The convergence of technology and the city is commonly referred to as the ‘smart city’. It is seen as a possible remedy for the challenges that urbanisation creates in the age of global climate change, and as an enabler of a sustainable and liveable urban future. A review of the abundant but fragmented literature on smart city theories and practices, nevertheless, reveals that there is a limited effort to capture a comprehensive understanding on how the complex and multidimensional nature of the drivers of smart cities are linked to desired outcomes. The paper aims to develop a clearer understanding on this new city model by identifying and linking the key drivers to desired outcomes, and then intertwining them in a multidimensional framework. The methodological approach of this research includes a systematic review of the literature on smart cities, focusing on those aimed at conceptual development and provide empirical evidence base. The review identifies that the literature reveals three types of drivers of smart cities—community, technology, policy—which are linked to five desired outcomes—productivity, sustainability, accessibility, wellbeing, liveability, governance. These drivers and outcomes altogether assemble a smart city framework, where each of them represents a distinctive dimension of the smart cities notion. This paper helps in expanding our understanding beyond a monocentric technology focus of the current common smart city practice.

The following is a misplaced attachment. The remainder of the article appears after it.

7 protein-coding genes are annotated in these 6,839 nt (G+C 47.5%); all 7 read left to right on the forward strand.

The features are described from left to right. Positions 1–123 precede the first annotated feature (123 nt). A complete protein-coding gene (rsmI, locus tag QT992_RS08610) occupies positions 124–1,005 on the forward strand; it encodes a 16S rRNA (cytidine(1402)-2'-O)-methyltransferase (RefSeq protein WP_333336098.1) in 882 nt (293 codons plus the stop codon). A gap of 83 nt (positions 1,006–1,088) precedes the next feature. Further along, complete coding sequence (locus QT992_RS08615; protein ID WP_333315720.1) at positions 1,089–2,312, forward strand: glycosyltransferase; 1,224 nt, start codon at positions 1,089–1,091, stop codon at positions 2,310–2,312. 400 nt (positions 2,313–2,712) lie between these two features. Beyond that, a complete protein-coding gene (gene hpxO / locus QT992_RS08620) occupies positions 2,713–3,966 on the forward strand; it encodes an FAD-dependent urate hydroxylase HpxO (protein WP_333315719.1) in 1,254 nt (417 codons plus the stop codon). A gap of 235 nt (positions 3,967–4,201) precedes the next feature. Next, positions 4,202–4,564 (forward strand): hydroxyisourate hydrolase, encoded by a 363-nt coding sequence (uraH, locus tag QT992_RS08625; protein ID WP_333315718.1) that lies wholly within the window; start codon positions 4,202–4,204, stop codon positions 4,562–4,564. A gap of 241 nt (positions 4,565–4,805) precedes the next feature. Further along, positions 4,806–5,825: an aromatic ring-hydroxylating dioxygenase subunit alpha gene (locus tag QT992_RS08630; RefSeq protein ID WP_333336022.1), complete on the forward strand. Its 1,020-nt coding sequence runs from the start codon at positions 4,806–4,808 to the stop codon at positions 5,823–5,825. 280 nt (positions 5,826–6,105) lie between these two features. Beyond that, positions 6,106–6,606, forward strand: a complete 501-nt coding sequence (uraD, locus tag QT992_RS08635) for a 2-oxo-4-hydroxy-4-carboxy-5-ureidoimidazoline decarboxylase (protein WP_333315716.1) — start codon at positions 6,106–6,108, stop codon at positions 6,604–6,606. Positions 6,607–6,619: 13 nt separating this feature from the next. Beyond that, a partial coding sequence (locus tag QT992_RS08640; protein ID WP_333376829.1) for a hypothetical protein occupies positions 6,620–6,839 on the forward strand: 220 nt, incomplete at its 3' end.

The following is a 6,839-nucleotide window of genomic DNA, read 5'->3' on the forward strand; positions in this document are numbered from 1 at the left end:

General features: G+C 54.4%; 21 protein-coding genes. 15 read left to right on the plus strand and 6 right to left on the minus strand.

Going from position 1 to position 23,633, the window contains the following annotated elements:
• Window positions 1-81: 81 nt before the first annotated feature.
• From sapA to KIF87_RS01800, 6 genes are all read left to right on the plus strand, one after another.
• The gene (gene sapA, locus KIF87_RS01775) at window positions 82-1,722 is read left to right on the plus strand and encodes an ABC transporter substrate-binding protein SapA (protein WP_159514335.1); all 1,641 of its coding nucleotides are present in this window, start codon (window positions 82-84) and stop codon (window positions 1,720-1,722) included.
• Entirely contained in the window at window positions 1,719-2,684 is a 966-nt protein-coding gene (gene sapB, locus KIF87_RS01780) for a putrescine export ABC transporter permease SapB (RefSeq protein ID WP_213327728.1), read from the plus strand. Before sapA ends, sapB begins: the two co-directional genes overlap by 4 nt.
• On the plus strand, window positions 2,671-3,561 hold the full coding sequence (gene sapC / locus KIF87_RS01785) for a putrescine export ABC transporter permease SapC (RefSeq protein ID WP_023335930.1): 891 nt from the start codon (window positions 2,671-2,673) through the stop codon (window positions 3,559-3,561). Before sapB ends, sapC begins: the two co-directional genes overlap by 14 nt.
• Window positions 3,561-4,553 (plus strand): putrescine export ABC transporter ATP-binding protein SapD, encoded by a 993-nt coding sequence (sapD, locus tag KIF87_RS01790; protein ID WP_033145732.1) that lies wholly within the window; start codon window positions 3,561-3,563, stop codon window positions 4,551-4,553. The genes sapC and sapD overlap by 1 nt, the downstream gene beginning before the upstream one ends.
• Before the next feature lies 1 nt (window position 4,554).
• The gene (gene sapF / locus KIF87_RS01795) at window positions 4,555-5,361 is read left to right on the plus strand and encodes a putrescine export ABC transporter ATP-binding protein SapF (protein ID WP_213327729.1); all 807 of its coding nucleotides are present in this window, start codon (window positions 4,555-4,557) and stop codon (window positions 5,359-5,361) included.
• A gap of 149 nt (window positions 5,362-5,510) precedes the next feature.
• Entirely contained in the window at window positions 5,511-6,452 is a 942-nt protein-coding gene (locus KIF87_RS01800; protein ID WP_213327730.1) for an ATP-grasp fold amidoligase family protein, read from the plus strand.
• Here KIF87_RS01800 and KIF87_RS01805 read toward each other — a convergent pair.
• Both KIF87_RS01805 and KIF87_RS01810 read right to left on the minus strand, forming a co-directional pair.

- Smart city
- Smart city policy
- Smart city technology
- Smart community
- Sustainable urban development